Jean Claude Van Damme. His name alone elicits chuckles. Granted, he’s had more fame and success than most of us will ever see. Nonetheless, his is not a name synonymous with fine, contemporary actors of our time. Which is why Timothy Haskell’s latest creation is such a gleeful, giddy, gem of a show.
The Rise and Fall, then Brief and Modest Rise Followed by a Relative Fall of…Jean Claude Van Damme as Gleaned by a Single Reading of His Wikipedia Page Months Earlier (Yes, that’s the full title. Too much for a marquee, but surprisingly just right for a small pocket card marketing piece), is a nostalgic, hilarious piece behind one of Hollywood’s best known martial artists aka “The Muscles from Brussels.”
In just under an hour, John Harlacher and Joe Cordaro chart the humble beginnings of the Belgian born actor, following him all the way to his fictitious death. Haskell implements quite a bit of poetic license, but none of it really matters. It’s clear that he, along with directors Paul Smithyan and Aaron Haskell, are fond of their subject. Rather than a complete skewering, they offer more of a tongue-in-cheek tribute.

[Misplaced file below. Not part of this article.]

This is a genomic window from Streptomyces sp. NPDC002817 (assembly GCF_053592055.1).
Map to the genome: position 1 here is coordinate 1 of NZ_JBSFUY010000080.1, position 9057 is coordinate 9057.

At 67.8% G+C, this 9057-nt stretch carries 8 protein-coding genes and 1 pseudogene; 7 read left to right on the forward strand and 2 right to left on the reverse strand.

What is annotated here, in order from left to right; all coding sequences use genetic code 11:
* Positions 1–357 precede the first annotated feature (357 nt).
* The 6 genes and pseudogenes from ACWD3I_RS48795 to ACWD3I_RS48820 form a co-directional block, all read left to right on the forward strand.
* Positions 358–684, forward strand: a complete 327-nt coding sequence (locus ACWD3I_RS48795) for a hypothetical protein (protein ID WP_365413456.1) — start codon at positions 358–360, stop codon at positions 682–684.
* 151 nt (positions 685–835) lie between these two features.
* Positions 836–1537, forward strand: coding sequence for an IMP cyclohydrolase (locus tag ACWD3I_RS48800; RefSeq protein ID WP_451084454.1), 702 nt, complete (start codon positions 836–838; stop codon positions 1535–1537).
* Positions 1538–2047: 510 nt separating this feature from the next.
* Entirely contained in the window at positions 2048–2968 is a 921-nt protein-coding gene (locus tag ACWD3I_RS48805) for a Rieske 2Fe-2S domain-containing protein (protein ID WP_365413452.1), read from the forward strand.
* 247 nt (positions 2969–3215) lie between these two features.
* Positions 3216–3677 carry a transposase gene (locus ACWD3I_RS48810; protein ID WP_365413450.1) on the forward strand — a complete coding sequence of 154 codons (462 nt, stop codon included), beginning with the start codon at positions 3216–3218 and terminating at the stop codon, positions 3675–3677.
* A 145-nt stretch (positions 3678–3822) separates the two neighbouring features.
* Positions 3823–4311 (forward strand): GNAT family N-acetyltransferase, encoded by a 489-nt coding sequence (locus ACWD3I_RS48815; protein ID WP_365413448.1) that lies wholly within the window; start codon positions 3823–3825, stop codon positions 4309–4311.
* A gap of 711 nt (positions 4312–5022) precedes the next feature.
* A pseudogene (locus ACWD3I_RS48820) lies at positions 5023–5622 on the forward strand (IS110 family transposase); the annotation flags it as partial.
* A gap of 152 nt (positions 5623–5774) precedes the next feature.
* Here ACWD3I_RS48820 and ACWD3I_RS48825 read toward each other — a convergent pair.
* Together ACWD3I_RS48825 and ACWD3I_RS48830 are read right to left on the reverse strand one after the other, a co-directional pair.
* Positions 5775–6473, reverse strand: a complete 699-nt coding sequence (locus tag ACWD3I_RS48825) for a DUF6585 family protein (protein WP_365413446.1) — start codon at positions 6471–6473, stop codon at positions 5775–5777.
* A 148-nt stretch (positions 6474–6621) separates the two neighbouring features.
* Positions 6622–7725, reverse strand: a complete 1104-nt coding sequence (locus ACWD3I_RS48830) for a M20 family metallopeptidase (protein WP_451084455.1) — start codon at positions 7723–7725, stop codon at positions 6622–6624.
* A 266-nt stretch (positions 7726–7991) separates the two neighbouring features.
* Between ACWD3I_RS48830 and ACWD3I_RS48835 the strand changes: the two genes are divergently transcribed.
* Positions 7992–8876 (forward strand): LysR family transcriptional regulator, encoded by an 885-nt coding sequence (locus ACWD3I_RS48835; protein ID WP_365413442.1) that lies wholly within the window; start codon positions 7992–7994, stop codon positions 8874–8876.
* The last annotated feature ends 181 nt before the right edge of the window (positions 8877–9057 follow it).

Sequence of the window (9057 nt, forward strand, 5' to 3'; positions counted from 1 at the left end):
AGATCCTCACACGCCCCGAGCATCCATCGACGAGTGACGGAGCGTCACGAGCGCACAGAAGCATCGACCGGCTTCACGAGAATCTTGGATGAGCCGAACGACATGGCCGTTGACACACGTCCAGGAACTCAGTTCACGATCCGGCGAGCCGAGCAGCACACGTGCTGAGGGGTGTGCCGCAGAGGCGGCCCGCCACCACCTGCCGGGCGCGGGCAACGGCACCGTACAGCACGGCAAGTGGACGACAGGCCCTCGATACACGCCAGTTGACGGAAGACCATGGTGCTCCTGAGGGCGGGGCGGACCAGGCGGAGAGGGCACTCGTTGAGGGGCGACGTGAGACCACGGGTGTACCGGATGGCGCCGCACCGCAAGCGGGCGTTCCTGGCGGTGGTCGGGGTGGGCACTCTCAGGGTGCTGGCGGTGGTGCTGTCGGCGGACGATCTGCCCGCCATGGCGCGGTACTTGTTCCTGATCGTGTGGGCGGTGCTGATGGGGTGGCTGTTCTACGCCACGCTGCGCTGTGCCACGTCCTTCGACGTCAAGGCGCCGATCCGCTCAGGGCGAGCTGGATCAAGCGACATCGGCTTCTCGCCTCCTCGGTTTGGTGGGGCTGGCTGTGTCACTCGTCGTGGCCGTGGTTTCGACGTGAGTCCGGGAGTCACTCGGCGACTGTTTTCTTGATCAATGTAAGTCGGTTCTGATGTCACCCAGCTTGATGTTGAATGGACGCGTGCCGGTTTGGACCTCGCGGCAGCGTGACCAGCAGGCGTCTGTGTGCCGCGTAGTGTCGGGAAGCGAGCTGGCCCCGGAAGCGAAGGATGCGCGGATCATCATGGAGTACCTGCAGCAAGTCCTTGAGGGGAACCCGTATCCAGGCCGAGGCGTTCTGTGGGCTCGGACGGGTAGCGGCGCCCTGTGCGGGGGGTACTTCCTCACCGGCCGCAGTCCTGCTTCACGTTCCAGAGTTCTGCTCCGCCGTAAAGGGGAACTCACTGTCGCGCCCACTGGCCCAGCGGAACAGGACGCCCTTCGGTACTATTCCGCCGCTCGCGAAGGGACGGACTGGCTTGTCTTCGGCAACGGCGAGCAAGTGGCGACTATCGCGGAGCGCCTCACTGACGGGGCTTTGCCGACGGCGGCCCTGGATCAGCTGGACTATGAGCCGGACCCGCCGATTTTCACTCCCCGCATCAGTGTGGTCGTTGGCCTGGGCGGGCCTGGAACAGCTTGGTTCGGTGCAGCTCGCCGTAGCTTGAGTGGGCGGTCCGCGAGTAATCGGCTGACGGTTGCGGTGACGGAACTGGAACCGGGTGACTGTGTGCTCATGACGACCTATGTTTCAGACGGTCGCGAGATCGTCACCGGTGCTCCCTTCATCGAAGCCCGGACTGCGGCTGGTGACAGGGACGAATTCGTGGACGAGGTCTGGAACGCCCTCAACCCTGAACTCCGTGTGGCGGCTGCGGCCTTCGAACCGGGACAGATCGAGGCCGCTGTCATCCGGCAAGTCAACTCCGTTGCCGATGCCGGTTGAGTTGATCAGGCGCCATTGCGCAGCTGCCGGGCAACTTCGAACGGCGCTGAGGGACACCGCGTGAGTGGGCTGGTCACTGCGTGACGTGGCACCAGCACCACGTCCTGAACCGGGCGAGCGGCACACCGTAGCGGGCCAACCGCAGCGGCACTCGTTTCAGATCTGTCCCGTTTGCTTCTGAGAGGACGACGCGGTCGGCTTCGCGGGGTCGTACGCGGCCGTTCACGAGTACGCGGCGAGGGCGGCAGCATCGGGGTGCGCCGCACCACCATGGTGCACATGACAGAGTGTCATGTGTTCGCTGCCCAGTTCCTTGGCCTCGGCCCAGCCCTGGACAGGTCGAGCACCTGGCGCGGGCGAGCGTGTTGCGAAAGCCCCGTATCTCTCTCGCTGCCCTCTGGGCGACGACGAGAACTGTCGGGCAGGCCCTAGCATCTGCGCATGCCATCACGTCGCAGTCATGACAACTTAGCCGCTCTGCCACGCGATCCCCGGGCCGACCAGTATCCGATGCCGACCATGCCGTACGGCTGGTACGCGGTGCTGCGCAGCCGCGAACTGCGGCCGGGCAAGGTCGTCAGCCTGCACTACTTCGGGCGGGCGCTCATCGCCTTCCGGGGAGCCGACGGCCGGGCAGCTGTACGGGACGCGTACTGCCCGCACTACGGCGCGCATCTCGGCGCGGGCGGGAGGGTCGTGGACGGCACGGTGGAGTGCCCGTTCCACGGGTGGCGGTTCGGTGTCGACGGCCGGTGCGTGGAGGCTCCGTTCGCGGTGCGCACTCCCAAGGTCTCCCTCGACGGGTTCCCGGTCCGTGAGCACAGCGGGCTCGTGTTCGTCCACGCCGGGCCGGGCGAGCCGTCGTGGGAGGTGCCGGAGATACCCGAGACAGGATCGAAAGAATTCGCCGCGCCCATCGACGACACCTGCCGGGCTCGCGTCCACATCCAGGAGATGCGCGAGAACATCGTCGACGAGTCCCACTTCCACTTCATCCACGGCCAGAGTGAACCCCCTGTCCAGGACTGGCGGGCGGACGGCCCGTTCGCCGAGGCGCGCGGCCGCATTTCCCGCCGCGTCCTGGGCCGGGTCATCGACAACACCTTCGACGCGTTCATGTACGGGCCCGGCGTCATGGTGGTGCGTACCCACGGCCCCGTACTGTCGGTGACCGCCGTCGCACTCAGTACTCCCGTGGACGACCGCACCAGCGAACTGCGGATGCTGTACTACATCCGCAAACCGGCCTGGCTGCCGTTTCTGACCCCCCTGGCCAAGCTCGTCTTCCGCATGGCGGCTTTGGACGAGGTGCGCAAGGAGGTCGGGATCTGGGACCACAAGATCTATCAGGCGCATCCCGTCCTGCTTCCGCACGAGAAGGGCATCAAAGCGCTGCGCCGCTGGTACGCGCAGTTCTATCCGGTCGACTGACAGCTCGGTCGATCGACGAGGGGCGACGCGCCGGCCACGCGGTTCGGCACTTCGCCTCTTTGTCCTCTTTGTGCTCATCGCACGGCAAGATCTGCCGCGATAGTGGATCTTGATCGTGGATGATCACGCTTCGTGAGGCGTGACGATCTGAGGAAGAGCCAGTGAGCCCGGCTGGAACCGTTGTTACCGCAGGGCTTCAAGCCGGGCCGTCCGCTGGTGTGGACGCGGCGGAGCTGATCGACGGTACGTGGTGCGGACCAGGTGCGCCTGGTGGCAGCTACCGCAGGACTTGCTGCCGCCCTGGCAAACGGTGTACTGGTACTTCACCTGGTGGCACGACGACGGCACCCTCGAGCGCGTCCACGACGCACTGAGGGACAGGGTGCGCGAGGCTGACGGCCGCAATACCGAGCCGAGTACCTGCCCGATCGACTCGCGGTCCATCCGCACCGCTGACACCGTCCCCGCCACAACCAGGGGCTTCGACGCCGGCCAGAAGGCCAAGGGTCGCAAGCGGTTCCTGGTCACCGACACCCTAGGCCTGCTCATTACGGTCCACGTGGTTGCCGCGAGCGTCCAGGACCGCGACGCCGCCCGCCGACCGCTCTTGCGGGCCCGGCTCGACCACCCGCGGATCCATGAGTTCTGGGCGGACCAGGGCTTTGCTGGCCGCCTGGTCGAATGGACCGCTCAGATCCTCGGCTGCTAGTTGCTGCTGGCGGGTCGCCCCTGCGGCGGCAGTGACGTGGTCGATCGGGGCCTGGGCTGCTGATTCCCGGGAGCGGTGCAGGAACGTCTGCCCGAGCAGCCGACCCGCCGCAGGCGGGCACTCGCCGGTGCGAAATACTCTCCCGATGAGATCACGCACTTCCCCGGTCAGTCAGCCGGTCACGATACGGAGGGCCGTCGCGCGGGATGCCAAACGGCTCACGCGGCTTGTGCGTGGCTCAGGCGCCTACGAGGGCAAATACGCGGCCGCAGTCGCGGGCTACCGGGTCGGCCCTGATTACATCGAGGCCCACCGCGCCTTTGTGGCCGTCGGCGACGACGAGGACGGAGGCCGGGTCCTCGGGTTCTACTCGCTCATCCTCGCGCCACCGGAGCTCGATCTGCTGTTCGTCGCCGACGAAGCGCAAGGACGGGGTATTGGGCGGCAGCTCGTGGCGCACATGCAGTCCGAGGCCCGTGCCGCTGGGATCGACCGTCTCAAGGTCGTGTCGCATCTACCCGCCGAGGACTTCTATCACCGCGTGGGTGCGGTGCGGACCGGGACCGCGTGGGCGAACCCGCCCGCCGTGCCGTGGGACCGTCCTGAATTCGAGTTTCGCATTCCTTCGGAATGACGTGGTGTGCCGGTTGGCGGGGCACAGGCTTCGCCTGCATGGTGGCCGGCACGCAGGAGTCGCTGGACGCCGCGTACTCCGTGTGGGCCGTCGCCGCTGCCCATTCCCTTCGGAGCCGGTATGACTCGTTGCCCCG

Haskell’s show is that rare treat New Yorkers stumble upon every so often. The sort that makes one yearn for more downtown, warped creativity. One with grown men playing with action figures, plenty of belly laughs, low-budget stick figures and high kicks. In short, pure joy.
The Rise and Fall, then Brief and Modest Rise Followed by a Relative Fall of…Jean Claude Van Damme runs through Sunday July 17th at The Pit Loft (154 W. 29th between 6th and 7th ave.). For tickets and information, click here.